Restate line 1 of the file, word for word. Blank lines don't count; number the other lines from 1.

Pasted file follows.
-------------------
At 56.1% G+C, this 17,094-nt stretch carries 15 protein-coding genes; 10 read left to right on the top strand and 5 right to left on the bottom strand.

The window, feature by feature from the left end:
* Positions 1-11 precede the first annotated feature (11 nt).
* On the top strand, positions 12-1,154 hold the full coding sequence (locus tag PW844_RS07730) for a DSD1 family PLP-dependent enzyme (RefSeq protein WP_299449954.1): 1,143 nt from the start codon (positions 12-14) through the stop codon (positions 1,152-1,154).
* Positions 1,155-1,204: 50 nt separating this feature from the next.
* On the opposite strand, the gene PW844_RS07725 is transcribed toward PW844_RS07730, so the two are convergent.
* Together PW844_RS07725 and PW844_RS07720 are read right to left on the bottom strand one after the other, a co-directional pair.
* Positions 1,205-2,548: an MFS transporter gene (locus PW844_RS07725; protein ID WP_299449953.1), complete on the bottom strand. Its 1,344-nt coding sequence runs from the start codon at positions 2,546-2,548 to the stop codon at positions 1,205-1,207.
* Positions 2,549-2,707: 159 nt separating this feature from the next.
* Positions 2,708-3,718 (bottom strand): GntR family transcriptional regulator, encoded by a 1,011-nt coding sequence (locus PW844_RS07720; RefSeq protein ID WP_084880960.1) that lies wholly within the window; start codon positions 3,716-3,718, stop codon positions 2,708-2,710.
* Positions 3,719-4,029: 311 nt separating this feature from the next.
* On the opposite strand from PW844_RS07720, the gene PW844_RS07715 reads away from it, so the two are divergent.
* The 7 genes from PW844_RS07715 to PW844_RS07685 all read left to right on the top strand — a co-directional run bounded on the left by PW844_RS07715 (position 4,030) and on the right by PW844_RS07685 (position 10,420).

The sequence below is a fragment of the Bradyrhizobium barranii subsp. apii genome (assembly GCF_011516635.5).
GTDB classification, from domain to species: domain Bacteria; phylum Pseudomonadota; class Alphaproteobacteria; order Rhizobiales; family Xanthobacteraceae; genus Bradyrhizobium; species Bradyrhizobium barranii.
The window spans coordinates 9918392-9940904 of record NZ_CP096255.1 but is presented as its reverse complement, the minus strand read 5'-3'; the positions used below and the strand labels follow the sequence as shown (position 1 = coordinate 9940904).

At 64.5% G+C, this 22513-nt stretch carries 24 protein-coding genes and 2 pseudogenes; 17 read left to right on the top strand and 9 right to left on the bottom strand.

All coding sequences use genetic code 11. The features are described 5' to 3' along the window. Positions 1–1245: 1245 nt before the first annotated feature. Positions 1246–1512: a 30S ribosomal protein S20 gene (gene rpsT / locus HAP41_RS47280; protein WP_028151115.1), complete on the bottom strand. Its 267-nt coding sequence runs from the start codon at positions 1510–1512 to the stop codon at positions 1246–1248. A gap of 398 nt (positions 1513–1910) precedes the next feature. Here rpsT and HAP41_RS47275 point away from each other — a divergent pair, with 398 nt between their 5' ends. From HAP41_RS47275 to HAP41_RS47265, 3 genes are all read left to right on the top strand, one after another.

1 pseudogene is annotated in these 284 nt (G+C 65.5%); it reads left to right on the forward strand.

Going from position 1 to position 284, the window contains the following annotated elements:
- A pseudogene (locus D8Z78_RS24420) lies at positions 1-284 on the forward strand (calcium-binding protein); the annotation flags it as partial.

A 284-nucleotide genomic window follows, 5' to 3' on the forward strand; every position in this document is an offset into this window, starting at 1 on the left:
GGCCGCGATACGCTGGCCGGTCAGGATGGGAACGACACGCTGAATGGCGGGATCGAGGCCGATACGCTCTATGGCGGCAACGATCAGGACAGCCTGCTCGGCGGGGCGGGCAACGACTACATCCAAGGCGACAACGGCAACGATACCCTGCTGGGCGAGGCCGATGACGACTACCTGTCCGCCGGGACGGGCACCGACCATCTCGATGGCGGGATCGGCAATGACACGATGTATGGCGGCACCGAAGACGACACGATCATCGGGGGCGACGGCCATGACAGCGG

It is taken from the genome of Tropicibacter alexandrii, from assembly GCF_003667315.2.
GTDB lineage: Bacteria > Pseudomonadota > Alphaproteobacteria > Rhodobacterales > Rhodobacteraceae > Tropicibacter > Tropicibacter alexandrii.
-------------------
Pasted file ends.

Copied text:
At 56.1% G+C, this 17,094-nt stretch carries 15 protein-coding genes; 10 read left to right on the top strand and 5 right to left on the bottom strand.